22. #292
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    Here's the link to yesterday's relevant xkcd comic. According to the extrapolated trendline there, it looks like it might launch in 2026.
    Conserve energy. Commute with the Hamiltonian.

  23. #293
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    Quote Originally Posted by Grey View Post
    Here's the link to yesterday's relevant xkcd comic. According to the extrapolated trendline there, it looks like it might launch in 2026.
    And how much more $$$$

  24. #294
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    I know they want to “get it right”, but this is starting to become embarrassing.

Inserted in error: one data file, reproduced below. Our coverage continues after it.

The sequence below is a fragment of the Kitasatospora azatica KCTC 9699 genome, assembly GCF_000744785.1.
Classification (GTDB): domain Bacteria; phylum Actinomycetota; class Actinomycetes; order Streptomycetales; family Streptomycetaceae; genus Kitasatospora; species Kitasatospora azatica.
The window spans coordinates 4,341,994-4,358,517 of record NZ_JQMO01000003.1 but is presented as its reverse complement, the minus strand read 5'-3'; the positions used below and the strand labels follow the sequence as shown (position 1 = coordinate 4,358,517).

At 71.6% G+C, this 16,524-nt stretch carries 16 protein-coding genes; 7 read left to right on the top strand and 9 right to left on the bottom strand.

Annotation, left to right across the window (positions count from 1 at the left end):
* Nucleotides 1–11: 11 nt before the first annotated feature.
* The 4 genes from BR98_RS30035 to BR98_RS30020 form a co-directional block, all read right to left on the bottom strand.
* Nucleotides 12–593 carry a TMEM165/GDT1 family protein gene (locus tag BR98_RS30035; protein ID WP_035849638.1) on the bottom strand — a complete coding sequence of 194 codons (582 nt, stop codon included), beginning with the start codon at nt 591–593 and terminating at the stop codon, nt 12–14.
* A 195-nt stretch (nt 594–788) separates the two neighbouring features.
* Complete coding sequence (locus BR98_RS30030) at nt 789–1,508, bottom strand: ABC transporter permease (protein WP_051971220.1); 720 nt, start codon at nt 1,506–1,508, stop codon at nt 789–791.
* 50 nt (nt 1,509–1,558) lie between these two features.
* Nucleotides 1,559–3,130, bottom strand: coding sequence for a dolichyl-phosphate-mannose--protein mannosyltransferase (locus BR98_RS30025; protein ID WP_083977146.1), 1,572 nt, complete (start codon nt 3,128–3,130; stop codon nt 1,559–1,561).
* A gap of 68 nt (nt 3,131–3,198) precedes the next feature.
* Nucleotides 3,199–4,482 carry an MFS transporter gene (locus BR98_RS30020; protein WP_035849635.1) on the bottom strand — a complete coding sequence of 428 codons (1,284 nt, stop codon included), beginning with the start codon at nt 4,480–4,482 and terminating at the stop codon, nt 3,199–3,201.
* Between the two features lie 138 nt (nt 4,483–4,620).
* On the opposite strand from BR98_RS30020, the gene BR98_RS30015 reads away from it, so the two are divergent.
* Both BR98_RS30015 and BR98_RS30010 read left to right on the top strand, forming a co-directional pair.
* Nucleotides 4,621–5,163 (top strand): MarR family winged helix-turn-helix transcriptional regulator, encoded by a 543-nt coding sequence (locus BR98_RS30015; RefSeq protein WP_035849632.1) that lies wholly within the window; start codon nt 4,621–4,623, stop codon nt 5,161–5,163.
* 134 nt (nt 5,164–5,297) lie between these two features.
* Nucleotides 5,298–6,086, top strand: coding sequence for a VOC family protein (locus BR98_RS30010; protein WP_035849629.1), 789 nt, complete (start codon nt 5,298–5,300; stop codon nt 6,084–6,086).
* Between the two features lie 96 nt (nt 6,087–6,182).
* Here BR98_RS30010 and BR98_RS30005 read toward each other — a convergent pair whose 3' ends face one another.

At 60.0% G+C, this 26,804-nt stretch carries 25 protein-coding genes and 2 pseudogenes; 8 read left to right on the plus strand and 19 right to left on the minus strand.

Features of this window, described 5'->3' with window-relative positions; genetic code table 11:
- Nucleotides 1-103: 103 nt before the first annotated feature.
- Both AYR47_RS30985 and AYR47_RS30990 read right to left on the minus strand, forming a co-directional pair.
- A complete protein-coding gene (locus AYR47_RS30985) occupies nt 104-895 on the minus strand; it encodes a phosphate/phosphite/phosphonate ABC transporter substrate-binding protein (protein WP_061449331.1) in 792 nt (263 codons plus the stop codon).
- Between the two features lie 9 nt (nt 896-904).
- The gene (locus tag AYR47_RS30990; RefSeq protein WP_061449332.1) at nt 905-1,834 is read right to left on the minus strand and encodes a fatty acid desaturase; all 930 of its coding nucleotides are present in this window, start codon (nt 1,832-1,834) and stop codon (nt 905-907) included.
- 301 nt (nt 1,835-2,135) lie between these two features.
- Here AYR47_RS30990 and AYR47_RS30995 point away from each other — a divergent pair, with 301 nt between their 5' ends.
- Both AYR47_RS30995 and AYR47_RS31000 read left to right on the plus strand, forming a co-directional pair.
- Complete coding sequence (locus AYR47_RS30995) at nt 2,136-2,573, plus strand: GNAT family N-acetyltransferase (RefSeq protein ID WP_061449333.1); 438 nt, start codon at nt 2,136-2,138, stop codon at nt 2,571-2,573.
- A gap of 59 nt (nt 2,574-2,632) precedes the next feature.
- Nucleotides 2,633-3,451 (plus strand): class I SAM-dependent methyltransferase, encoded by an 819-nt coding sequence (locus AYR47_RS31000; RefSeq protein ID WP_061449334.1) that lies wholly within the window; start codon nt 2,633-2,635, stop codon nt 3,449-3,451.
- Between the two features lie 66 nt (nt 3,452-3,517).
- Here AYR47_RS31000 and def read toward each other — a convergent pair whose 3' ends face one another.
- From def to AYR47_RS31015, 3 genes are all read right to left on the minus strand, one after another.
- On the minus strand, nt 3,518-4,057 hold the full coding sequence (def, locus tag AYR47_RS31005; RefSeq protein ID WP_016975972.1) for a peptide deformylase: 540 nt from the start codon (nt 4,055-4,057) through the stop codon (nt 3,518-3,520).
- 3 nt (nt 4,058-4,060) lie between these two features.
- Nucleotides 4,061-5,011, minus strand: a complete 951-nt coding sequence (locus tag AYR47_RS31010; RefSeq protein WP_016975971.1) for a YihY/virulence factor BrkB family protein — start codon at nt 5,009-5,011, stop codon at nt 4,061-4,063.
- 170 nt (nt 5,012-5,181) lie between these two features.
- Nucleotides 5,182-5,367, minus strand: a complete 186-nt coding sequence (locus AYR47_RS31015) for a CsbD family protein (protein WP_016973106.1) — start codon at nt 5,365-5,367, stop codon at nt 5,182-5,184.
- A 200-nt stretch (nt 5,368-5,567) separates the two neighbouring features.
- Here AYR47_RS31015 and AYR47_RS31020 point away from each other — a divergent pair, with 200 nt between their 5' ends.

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  25. #295
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    Quote Originally Posted by Grey View Post
    Here's the link to yesterday's relevant xkcd comic. According to the extrapolated trendline there, it looks like it might launch in 2026.
    Yay... one more thing I will likely not live long enough to see. Sigh, well at least I got to see the New Horizon Pluto flyby.

  26. #296
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    Quote Originally Posted by Extravoice View Post
    I know they want to “get it right”, but this is starting to become embarrassing.


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    I've been feeling the same way, but trying to be logical about it. Back when the first major delay was announced, I could get behind "we made our best estimate we knew, given that nothing like this has ever been built". But now, successive delays just start feeling incompetent or dishonest in some way with the management and risk assessment. But then I feel bad accusing some good folk of shoddy work, and that probably isn't the case? *SIGH*